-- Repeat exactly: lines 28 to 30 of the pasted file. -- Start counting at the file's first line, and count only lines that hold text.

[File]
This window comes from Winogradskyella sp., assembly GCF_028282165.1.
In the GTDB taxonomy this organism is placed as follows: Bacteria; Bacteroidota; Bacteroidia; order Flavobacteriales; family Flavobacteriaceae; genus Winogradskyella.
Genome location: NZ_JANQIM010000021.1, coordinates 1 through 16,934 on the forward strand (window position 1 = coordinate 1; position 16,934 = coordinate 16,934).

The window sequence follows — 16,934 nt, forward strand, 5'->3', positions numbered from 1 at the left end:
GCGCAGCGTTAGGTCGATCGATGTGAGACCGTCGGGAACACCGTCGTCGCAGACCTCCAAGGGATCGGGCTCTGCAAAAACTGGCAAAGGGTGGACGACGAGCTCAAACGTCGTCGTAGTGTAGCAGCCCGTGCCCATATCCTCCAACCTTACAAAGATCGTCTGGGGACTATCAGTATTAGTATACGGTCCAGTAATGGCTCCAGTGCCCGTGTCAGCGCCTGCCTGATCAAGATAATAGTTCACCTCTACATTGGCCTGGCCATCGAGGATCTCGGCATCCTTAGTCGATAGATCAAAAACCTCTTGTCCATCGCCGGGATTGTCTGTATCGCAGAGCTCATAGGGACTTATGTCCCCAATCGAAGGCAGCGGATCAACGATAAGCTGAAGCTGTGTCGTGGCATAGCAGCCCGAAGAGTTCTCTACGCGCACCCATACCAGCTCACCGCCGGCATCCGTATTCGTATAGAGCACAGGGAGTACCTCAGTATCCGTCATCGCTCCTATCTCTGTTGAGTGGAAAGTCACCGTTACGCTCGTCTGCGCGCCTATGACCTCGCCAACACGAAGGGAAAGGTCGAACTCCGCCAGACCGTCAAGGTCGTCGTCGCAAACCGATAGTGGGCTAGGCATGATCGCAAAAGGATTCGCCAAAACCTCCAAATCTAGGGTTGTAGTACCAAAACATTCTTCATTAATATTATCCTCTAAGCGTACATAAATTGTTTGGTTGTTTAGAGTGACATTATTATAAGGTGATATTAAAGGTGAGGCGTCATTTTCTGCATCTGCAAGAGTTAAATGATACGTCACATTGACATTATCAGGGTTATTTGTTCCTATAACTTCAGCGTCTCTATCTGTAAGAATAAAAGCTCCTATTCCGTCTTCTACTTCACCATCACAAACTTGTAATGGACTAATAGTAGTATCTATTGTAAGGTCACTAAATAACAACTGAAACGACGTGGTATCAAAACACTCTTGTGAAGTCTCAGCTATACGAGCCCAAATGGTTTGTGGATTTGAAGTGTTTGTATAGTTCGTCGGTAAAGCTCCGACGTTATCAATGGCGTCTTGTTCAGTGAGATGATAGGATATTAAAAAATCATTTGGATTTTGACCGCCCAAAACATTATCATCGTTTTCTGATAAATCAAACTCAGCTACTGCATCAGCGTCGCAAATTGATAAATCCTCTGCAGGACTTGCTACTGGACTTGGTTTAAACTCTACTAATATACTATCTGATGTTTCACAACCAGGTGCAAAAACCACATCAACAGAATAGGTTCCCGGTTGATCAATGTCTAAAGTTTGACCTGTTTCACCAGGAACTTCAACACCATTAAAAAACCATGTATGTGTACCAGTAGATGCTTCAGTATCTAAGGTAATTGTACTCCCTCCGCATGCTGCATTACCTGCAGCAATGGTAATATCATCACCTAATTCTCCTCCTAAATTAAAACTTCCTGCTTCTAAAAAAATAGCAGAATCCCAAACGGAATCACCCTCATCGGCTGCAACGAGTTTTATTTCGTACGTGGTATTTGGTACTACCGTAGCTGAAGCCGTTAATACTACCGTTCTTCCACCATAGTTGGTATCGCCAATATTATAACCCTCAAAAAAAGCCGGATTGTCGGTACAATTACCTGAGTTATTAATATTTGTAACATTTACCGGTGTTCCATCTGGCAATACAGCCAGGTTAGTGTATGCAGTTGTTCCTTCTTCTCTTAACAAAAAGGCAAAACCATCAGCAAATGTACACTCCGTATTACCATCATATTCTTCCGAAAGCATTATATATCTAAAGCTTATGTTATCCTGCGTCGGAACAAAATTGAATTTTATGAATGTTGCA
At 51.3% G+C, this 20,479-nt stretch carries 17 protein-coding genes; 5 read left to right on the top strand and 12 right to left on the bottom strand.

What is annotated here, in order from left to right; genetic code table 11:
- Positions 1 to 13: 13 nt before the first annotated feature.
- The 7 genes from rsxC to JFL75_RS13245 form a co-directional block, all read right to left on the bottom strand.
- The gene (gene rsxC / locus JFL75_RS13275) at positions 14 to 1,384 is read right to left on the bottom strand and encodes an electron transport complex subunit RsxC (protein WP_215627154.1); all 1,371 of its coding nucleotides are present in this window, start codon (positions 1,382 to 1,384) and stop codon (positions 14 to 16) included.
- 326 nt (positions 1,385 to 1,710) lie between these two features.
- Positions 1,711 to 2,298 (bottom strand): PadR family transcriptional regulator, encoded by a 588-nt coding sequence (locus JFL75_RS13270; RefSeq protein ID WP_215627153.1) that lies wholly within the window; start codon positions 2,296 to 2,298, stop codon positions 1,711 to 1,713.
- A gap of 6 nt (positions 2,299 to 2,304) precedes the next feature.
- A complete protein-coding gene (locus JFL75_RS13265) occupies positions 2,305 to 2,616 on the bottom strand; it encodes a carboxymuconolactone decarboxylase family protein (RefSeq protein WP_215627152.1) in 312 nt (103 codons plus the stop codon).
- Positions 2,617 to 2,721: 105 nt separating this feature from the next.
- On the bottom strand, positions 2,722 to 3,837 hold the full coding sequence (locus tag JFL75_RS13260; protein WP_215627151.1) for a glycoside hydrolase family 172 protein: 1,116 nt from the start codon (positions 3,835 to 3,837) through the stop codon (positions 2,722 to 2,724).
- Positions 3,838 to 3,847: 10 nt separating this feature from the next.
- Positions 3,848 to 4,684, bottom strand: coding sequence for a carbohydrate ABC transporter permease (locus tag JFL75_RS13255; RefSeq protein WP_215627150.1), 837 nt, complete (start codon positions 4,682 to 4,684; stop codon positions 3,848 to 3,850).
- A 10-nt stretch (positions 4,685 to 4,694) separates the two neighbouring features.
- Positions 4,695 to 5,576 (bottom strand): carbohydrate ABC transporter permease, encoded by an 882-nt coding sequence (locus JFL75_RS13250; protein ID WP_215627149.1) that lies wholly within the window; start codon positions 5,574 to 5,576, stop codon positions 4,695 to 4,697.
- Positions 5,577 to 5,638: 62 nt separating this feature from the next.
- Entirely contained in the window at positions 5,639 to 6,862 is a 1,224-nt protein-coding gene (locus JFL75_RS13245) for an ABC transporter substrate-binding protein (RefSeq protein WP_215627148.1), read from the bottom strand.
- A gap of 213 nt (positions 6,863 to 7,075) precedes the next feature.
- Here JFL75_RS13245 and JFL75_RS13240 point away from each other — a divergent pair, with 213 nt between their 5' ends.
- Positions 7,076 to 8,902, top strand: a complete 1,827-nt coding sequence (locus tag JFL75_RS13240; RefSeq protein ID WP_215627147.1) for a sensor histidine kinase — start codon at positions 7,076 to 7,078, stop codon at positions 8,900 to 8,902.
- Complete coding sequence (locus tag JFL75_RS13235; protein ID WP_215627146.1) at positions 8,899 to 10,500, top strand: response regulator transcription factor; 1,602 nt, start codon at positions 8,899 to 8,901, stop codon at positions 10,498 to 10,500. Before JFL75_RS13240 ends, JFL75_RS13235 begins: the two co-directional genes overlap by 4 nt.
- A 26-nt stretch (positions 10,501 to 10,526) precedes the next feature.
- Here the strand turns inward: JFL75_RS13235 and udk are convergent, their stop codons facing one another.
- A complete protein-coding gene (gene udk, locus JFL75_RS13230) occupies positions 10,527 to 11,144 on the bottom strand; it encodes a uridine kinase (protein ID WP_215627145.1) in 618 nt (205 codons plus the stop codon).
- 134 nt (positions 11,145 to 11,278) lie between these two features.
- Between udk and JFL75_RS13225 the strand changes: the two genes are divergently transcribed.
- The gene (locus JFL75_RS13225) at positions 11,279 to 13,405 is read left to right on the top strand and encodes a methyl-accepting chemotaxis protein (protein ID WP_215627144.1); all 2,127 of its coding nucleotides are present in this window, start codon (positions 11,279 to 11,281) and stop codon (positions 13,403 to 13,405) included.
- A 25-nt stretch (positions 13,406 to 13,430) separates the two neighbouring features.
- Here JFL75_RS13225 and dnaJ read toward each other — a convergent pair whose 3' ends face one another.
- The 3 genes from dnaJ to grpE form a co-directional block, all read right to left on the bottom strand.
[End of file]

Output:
- Here the strand turns inward: JFL75_RS13235 and udk are convergent, their stop codons facing one another.
- A complete protein-coding gene (gene udk, locus JFL75_RS13230) occupies positions 10,527 to 11,144 on the bottom strand; it encodes a uridine kinase (protein ID WP_215627145.1) in 618 nt (205 codons plus the stop codon).
- 134 nt (positions 11,145 to 11,278) lie between these two features.